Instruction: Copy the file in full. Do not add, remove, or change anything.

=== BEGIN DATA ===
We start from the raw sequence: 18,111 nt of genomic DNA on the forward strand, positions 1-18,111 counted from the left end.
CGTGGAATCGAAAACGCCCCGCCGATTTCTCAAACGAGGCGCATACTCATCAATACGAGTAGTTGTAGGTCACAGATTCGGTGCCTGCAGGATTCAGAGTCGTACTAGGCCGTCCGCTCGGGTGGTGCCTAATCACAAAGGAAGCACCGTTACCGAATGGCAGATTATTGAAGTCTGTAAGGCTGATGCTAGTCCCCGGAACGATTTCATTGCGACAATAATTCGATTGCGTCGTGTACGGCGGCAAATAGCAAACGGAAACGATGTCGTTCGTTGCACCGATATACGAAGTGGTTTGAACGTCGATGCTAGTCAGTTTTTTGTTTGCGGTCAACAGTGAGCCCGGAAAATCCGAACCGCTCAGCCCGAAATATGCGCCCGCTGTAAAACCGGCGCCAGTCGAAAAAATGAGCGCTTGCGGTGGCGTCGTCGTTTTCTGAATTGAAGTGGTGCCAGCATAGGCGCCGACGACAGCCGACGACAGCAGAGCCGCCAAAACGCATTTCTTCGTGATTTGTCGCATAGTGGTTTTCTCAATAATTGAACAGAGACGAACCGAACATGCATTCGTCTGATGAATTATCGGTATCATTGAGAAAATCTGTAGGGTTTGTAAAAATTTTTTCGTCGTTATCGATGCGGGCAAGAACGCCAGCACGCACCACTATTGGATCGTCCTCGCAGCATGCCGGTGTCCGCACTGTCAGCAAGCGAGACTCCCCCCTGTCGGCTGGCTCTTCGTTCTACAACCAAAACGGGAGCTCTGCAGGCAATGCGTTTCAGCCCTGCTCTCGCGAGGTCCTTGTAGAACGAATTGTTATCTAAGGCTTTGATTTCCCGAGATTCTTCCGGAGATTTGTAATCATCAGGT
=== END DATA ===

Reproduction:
We start from the raw sequence: 18,111 nt of genomic DNA on the forward strand, positions 1-18,111 counted from the left end.
CGTGGAATCGAAAACGCCCCGCCGATTTCTCAAACGAGGCGCATACTCATCAATACGAGTAGTTGTAGGTCACAGATTCGGTGCCTGCAGGATTCAGAGTCGTACTAGGCCGTCCGCTCGGGTGGTGCCTAATCACAAAGGAAGCACCGTTACCGAATGGCAGATTATTGAAGTCTGTAAGGCTGATGCTAGTCCCCGGAACGATTTCATTGCGACAATAATTCGATTGCGTCGTGTACGGCGGCAAATAGCAAACGGAAACGATGTCGTTCGTTGCACCGATATACGAAGTGGTTTGAACGTCGATGCTAGTCAGTTTTTTGTTTGCGGTCAACAGTGAGCCCGGAAAATCCGAACCGCTCAGCCCGAAATATGCGCCCGCTGTAAAACCGGCGCCAGTCGAAAAAATGAGCGCTTGCGGTGGCGTCGTCGTTTTCTGAATTGAAGTGGTGCCAGCATAGGCGCCGACGACAGCCGACGACAGCAGAGCCGCCAAAACGCATTTCTTCGTGATTTGTCGCATAGTGGTTTTCTCAATAATTGAACAGAGACGAACCGAACATGCATTCGTCTGATGAATTATCGGTATCATTGAGAAAATCTGTAGGGTTTGTAAAAATTTTTTCGTCGTTATCGATGCGGGCAAGAACGCCAGCACGCACCACTATTGGATCGTCCTCGCAGCATGCCGGTGTCCGCACTGTCAGCAAGCGAGACTCCCCCCTGTCGGCTGGCTCTTCGTTCTACAACCAAAACGGGAGCTCTGCAGGCAATGCGTTTCAGCCCTGCTCTCGCGAGGTCCTTGTAGAACGAATTGTTATCTAAGGCTTTGATTTCCCGAGATTCTTCCGGAGATTTGTAATCATCAGGT